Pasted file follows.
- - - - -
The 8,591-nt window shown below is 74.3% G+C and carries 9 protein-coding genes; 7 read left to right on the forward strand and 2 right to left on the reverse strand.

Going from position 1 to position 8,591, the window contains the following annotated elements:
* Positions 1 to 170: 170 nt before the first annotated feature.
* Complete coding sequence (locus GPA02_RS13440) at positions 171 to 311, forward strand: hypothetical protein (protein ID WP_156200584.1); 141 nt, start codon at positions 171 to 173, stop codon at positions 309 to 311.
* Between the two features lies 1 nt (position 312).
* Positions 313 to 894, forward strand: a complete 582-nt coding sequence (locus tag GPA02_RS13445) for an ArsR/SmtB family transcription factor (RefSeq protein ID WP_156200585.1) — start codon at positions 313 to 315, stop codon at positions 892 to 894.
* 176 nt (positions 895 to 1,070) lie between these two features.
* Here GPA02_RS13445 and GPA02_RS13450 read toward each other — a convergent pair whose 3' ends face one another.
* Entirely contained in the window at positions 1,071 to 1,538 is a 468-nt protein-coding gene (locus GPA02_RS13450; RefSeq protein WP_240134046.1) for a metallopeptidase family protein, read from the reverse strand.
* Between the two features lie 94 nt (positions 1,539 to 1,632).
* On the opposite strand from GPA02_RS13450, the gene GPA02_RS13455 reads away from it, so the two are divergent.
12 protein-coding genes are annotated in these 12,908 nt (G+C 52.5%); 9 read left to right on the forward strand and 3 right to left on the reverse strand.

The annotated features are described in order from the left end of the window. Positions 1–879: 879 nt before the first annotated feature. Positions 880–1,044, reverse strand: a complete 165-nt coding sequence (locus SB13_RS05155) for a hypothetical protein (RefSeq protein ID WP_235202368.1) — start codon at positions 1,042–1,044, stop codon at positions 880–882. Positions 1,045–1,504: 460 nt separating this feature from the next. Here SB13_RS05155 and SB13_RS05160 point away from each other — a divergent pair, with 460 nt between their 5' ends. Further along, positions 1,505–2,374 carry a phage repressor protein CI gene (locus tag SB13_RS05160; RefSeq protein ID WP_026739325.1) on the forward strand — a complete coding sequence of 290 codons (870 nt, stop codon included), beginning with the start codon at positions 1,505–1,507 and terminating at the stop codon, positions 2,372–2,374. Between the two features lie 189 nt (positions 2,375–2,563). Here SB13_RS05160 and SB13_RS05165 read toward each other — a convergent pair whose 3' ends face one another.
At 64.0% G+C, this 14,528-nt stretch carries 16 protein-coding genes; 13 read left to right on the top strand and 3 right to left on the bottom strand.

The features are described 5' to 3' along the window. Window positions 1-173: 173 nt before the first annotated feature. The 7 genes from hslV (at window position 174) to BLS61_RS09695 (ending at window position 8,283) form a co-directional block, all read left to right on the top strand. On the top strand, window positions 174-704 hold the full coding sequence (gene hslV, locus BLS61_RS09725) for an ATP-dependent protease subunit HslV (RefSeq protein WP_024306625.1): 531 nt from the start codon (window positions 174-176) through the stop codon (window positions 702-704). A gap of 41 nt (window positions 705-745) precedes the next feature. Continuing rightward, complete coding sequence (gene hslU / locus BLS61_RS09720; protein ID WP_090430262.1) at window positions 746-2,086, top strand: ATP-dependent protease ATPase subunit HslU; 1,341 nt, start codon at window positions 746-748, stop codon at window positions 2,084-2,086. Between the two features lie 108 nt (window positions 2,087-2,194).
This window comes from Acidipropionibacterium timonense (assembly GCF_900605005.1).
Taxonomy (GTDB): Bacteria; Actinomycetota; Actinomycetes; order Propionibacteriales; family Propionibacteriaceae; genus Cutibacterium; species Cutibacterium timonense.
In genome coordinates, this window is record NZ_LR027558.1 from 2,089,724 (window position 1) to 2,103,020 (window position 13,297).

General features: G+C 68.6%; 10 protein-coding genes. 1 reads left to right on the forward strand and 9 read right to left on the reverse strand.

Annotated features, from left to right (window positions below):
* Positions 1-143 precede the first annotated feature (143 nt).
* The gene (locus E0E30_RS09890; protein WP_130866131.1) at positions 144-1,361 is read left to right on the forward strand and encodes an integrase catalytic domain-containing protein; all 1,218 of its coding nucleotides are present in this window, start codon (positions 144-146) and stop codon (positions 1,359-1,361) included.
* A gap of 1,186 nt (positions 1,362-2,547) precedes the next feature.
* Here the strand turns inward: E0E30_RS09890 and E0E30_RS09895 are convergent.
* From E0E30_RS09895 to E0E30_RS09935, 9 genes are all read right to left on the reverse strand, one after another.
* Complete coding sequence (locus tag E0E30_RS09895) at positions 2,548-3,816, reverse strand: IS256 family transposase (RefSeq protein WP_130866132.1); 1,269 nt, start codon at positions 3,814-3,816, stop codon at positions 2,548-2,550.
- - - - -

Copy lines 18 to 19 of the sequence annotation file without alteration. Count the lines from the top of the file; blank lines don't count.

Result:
In genome coordinates, this window is record NZ_LR027558.1 from 2,089,724 (window position 1) to 2,103,020 (window position 13,297).

General features: G+C 68.6%; 10 protein-coding genes. 1 reads left to right on the forward strand and 9 read right to left on the reverse strand.